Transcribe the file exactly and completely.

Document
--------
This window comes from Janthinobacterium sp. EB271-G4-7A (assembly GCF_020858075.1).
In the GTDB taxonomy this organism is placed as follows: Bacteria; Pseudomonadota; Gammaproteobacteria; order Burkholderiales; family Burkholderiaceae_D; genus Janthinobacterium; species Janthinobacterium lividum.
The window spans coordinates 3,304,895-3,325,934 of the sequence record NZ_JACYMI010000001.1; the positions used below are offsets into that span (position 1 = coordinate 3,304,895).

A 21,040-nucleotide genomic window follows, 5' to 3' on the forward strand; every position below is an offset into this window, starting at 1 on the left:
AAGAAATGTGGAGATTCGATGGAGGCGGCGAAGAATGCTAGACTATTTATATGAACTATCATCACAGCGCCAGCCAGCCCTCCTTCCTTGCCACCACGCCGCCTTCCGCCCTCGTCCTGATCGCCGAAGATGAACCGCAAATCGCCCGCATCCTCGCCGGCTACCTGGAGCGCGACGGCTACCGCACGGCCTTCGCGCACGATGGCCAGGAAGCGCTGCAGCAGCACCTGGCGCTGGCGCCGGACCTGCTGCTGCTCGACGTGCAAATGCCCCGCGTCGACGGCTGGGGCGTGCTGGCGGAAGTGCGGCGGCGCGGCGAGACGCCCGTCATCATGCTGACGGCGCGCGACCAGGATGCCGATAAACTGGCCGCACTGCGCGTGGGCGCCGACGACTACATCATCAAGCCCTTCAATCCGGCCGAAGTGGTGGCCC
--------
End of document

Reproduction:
This window comes from Janthinobacterium sp. EB271-G4-7A (assembly GCF_020858075.1).
In the GTDB taxonomy this organism is placed as follows: Bacteria; Pseudomonadota; Gammaproteobacteria; order Burkholderiales; family Burkholderiaceae_D; genus Janthinobacterium; species Janthinobacterium lividum.
The window spans coordinates 3,304,895-3,325,934 of the sequence record NZ_JACYMI010000001.1; the positions used below are offsets into that span (position 1 = coordinate 3,304,895).

A 21,040-nucleotide genomic window follows, 5' to 3' on the forward strand; every position below is an offset into this window, starting at 1 on the left:
AAGAAATGTGGAGATTCGATGGAGGCGGCGAAGAATGCTAGACTATTTATATGAACTATCATCACAGCGCCAGCCAGCCCTCCTTCCTTGCCACCACGCCGCCTTCCGCCCTCGTCCTGATCGCCGAAGATGAACCGCAAATCGCCCGCATCCTCGCCGGCTACCTGGAGCGCGACGGCTACCGCACGGCCTTCGCGCACGATGGCCAGGAAGCGCTGCAGCAGCACCTGGCGCTGGCGCCGGACCTGCTGCTGCTCGACGTGCAAATGCCCCGCGTCGACGGCTGGGGCGTGCTGGCGGAAGTGCGGCGGCGCGGCGAGACGCCCGTCATCATGCTGACGGCGCGCGACCAGGATGCCGATAAACTGGCCGCACTGCGCGTGGGCGCCGACGACTACATCATCAAGCCCTTCAATCCGGCCGAAGTGGTGGCCC